Mumbai, Jan 28 (PTI): Reserve Bank of India Governor Raghuram Rajan again surprised the markets by raising the key policy rate on Tuesday by a quarter of a percentage point to eight per cent in a bid to curb inflation, a move that may translate into higher loan instalments and push up the cost of borrowing for companies.
“...an increase in the policy (repo) rate by 25 basis points is needed to set the economy securely on the recommended disinflationary path,” Rajan said while unveiling the third quarter review of monetary policy.
Consequently, the reverse repo rate under the liquidity adjustment facility will be revised to seven per cent and the marginal standing facility rate and bank rate to nine per cent.
However, the RBI kept the cash reserve ratio or CRR unchanged at four per cent as liquidity seems to be comfortable.
It was widely expected that Rajan would maintain the status quo on rates to support growth. Ahead of the quarterly review, Rajan had termed inflation a “destructive disease.”
The Governor said economic growth would be below five per cent in the current financial year and could accelerate in 2014-15 to a mean projection of 5.5 per cent.
In line with the Urjit Patel committee recommendations, monetary policy reviews will henceforth be undertaken every two months, consistent with the availability of key macroeconomic and financial data, Rajan said.
The RBI's baseline projections for retail inflation indicate that over the ensuing 12-month horizon, and with the current policy stance, there are upside risks to the central forecast of 8 per cent.
”The extent and direction of further policy steps will be data dependent, though if the disinflationary process evolves according to this baseline projection, further policy tightening in the near term is not anticipated at this juncture,” he said.
The repo rate hike is likely to have a bearing on interest rates and may push up the cost of funds for retail as well as corporate borrowers.
Following the policy announcement, the stock markets fell sharply but quickly recovered and were trading almost flat at 11.30am.
While core inflation data was steady in December, Rajan said prices are hardening in the services sector and in key intermediates.
This, seen in conjunction with rising bank credit, increase in order books, pick-up in capacity utilisation and the decline in inventories of raw materials and finished goods in relation to sales, indicates that aggregate demand pressures are still imparting an upside to overall inflation.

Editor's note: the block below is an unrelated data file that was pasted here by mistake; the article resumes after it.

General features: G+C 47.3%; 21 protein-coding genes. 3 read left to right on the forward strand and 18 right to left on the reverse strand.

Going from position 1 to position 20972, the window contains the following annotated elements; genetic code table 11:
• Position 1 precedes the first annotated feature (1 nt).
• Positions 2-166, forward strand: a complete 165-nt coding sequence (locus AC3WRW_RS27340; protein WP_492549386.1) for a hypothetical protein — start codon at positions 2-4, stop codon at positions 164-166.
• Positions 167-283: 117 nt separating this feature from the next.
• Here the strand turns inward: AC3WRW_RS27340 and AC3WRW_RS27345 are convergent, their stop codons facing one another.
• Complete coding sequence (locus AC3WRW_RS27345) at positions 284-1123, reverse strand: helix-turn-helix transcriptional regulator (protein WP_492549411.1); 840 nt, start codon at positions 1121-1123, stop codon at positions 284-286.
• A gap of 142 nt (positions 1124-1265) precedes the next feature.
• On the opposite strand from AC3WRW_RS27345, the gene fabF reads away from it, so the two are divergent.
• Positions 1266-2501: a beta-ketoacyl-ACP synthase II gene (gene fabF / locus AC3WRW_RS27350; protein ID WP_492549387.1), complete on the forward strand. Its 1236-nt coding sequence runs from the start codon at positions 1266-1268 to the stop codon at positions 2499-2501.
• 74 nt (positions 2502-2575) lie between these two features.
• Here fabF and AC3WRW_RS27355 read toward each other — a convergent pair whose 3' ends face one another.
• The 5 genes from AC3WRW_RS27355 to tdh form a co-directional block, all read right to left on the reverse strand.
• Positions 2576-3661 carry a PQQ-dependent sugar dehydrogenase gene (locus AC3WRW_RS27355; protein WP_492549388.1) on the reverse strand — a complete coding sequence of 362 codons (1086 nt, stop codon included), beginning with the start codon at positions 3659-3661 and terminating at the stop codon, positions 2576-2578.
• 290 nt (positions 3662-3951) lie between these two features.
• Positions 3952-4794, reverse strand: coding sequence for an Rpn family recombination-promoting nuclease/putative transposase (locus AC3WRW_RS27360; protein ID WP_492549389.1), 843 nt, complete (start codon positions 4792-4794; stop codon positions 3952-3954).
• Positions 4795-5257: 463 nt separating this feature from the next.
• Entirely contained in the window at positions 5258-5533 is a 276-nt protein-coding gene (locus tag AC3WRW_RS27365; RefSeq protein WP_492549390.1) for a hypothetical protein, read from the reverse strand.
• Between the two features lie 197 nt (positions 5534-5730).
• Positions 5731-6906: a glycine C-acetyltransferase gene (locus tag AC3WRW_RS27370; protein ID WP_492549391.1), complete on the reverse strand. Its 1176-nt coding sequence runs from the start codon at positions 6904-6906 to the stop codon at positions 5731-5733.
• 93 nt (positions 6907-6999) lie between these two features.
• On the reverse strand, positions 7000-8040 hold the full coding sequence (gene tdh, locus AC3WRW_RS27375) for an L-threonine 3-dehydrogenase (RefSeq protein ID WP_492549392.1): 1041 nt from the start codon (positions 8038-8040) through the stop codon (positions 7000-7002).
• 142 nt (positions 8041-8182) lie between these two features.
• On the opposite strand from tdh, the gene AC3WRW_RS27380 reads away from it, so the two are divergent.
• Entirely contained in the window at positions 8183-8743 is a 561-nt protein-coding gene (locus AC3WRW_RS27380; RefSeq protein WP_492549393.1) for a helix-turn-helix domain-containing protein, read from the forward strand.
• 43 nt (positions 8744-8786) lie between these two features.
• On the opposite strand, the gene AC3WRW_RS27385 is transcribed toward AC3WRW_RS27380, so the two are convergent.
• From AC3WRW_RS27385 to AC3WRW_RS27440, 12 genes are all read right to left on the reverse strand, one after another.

“It is critical to address these risks to the inflation outlook resolutely in order to stabilise and anchor inflation expectations, even while recognising the economy is weak and substantial fiscal tightening is likely in Q4,” he said in the monetary policy document.
While retail inflation measured by the consumer price index (CPI) declined significantly on account of the expected disinflation in vegetable and fruit prices, it remains elevated at close to double digits.
Inflation, excluding food and fuel, has also been high, especially in respect of services, indicative of wage pressures and other second round effects, he said.
In terms of the wholesale price index (WPI), headline inflation eased to a four-month low with the sharp decline in vegetable and fruit prices. Non-food manufactured products inflation, however, rose in December on higher prices of chemicals, non-metallic minerals and paper products.
A silver lining is the significant narrowing of the trade deficit on the back of resilient export growth, he said, adding that the current account deficit for 2013-14 is expected to be below 2.5 per cent of GDP compared with 4.8 per cent in 2012-13.
On the external front, Rajan said the slowdown facing the Chinese economy is a clear potential risk that could lead to a financial market contagion.
The recent resumption of capital inflows should help finance the current account deficit comfortably, Rajan added.
Reserves have been rebuilt since September and are expected to increase as oil-marketing companies repay the Reserve Bank when their swaps come due, he said.
”Nevertheless, given the uncertain external environment, the government and the RBI cannot pause in their efforts to ensure fiscal and monetary stability,” he said.
Commenting on the policy announcement, Prime Minister's Economic Advisory Council Chairman C Rangarajan said this is a reflection of the strong commitment of the Reserve Bank to price stability, the chief objective of the monetary policy.
“I think the decision also reflects certain change in terms of the indicators that they are monitoring. While wholesale inflation remains near the comfort zone, the CPI is not and therefore the decision to increase the interest rate is once again a reflection of the shift in terms of the focus from wholesale price inflation to retail inflation,” Rangarajan said.